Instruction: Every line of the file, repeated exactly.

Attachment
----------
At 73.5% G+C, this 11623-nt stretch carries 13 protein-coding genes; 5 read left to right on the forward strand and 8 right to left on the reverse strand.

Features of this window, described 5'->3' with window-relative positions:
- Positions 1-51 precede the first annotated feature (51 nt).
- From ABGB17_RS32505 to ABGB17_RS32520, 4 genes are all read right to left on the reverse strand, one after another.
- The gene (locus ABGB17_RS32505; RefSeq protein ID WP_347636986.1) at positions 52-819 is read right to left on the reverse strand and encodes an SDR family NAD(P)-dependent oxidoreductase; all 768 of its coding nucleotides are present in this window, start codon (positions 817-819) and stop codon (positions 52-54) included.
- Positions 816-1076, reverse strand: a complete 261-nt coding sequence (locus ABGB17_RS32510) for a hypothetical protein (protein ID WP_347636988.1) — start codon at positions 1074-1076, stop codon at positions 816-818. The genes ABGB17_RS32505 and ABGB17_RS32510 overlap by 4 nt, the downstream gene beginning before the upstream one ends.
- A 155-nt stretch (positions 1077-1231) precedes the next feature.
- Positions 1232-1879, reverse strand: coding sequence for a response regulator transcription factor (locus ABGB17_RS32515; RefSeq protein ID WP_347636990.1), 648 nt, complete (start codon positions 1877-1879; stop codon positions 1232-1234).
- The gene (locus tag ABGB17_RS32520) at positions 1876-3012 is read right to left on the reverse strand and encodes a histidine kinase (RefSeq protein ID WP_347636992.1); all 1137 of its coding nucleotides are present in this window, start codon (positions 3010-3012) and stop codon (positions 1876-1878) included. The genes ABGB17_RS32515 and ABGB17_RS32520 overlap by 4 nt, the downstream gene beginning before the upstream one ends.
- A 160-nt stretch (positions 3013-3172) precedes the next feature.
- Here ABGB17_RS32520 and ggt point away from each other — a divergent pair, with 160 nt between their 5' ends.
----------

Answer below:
At 73.5% G+C, this 11623-nt stretch carries 13 protein-coding genes; 5 read left to right on the forward strand and 8 right to left on the reverse strand.

Features of this window, described 5'->3' with window-relative positions:
- Positions 1-51 precede the first annotated feature (51 nt).
- From ABGB17_RS32505 to ABGB17_RS32520, 4 genes are all read right to left on the reverse strand, one after another.
- The gene (locus ABGB17_RS32505; RefSeq protein ID WP_347636986.1) at positions 52-819 is read right to left on the reverse strand and encodes an SDR family NAD(P)-dependent oxidoreductase; all 768 of its coding nucleotides are present in this window, start codon (positions 817-819) and stop codon (positions 52-54) included.
- Positions 816-1076, reverse strand: a complete 261-nt coding sequence (locus ABGB17_RS32510) for a hypothetical protein (protein ID WP_347636988.1) — start codon at positions 1074-1076, stop codon at positions 816-818. The genes ABGB17_RS32505 and ABGB17_RS32510 overlap by 4 nt, the downstream gene beginning before the upstream one ends.
- A 155-nt stretch (positions 1077-1231) precedes the next feature.
- Positions 1232-1879, reverse strand: coding sequence for a response regulator transcription factor (locus ABGB17_RS32515; RefSeq protein ID WP_347636990.1), 648 nt, complete (start codon positions 1877-1879; stop codon positions 1232-1234).
- The gene (locus tag ABGB17_RS32520) at positions 1876-3012 is read right to left on the reverse strand and encodes a histidine kinase (RefSeq protein ID WP_347636992.1); all 1137 of its coding nucleotides are present in this window, start codon (positions 3010-3012) and stop codon (positions 1876-1878) included. The genes ABGB17_RS32515 and ABGB17_RS32520 overlap by 4 nt, the downstream gene beginning before the upstream one ends.
- A 160-nt stretch (positions 3013-3172) precedes the next feature.
- Here ABGB17_RS32520 and ggt point away from each other — a divergent pair, with 160 nt between their 5' ends.